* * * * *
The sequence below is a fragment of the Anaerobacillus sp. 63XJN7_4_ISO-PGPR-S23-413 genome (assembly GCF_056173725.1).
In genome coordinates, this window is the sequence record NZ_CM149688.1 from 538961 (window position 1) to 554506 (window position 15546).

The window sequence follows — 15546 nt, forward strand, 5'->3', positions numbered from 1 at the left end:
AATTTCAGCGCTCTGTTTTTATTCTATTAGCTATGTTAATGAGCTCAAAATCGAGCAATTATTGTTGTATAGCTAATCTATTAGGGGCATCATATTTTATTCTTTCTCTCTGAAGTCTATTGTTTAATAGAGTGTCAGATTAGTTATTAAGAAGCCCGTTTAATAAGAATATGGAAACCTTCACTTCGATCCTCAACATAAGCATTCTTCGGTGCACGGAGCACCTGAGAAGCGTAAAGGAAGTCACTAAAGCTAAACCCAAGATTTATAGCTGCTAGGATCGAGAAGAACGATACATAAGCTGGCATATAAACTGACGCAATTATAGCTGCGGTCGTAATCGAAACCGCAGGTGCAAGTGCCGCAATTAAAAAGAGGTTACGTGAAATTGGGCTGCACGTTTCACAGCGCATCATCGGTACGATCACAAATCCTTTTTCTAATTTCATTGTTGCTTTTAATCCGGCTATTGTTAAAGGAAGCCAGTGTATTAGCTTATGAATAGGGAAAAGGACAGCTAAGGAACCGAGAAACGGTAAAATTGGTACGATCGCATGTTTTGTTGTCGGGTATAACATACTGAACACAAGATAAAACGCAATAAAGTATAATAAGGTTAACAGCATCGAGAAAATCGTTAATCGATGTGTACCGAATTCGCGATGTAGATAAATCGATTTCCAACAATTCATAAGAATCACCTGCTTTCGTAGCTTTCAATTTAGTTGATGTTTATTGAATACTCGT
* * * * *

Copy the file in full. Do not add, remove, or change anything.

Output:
The sequence below is a fragment of the Anaerobacillus sp. 63XJN7_4_ISO-PGPR-S23-413 genome (assembly GCF_056173725.1).
In genome coordinates, this window is the sequence record NZ_CM149688.1 from 538961 (window position 1) to 554506 (window position 15546).

The window sequence follows — 15546 nt, forward strand, 5'->3', positions numbered from 1 at the left end:
AATTTCAGCGCTCTGTTTTTATTCTATTAGCTATGTTAATGAGCTCAAAATCGAGCAATTATTGTTGTATAGCTAATCTATTAGGGGCATCATATTTTATTCTTTCTCTCTGAAGTCTATTGTTTAATAGAGTGTCAGATTAGTTATTAAGAAGCCCGTTTAATAAGAATATGGAAACCTTCACTTCGATCCTCAACATAAGCATTCTTCGGTGCACGGAGCACCTGAGAAGCGTAAAGGAAGTCACTAAAGCTAAACCCAAGATTTATAGCTGCTAGGATCGAGAAGAACGATACATAAGCTGGCATATAAACTGACGCAATTATAGCTGCGGTCGTAATCGAAACCGCAGGTGCAAGTGCCGCAATTAAAAAGAGGTTACGTGAAATTGGGCTGCACGTTTCACAGCGCATCATCGGTACGATCACAAATCCTTTTTCTAATTTCATTGTTGCTTTTAATCCGGCTATTGTTAAAGGAAGCCAGTGTATTAGCTTATGAATAGGGAAAAGGACAGCTAAGGAACCGAGAAACGGTAAAATTGGTACGATCGCATGTTTTGTTGTCGGGTATAACATACTGAACACAAGATAAAACGCAATAAAGTATAATAAGGTTAACAGCATCGAGAAAATCGTTAATCGATGTGTACCGAATTCGCGATGTAGATAAATCGATTTCCAACAATTCATAAGAATCACCTGCTTTCGTAGCTTTCAATTTAGTTGATGTTTATTGAATACTCGT